I actually don’t think so. If well-intended people in each agency have a higher entity they have to report to, one who was asking them to work collaboratively under a shared strategic plan, they would be willing to do that. I really believe people take these jobs because they want to do good, but without clear direction or focus on the children, they become the least audible voice. There are always adults who are pulling for mental health dollars, or for public health dollars, but these children don’t really have anyone pulling for them. It would be a relief to give these agencies that kind of direction, and to be given the freedom to use their dollars on these children. People want, I think, a clear plan that we all buy into and that makes sense.
Are there similar organizations like Blue Ribbon all over the country, or are we one-of-a-kind?
I don’t think Blue Ribbon Commissions are all over the country by any means, but I would imagine that good leaders all over the country have come into office and wanted a strong team of educated but interested experts or community members to come together and give their recommendations. None of us expect the supervisors to implement every word of our report. We suggested a very innovative and sound structure, and in implementing many of these recommendations, it will create a process for continual reform and enhancement. And I imagine that’s what’s been done in some of the places in where they had the best results for child safety, like Florida and Philadelphia.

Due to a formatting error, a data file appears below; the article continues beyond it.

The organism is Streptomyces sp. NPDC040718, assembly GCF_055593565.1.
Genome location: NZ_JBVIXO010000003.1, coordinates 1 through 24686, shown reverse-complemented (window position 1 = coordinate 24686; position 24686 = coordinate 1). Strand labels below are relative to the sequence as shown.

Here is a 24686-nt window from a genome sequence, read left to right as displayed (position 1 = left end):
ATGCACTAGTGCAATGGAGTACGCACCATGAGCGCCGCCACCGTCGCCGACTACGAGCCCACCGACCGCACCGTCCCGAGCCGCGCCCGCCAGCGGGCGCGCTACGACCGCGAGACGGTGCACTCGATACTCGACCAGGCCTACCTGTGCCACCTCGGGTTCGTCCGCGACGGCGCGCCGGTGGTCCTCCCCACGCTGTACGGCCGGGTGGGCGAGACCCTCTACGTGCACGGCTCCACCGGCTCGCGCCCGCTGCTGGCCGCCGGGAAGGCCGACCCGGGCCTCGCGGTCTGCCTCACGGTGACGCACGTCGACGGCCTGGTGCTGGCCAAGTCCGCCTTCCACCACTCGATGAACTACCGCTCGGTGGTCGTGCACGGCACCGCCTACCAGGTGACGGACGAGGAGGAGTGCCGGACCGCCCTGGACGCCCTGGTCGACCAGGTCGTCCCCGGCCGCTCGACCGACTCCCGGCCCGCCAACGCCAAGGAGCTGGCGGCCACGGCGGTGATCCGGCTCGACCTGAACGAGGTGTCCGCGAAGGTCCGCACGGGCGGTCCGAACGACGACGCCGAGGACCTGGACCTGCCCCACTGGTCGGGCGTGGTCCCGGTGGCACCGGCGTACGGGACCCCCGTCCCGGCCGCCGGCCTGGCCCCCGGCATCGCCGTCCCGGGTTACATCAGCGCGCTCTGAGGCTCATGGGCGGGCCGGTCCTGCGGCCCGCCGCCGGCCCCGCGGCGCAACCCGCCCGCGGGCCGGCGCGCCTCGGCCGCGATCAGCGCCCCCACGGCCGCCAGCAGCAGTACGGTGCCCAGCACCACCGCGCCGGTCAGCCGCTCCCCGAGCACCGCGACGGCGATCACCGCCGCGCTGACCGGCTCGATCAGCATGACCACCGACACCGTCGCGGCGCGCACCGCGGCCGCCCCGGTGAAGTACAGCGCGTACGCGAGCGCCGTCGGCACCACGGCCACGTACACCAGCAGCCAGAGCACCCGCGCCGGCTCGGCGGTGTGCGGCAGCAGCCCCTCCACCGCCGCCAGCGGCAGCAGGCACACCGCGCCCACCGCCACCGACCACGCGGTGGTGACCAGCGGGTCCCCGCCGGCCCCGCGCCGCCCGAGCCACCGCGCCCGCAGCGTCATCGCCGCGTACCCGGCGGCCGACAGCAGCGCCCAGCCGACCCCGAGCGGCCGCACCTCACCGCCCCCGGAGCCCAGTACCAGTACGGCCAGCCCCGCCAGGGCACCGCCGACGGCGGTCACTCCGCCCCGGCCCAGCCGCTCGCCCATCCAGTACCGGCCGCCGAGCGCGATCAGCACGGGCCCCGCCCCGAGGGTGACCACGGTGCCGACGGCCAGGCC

Now that the report has been established, what will your day-to-day involvement on the committee look like?
Personally, I do a variety of things. I just became co-chair of the Southern California Committee of Human Rights Watch, so I will be very involved there. And I am a founding member of the Alliance for Children’s Rights. I lecture all over about the Holocaust as well, so I’m sort of involved all over. But I think for the next few months, I plan to stick around and be as helpful as possible in implementing the Blue Ribbon Commission reform.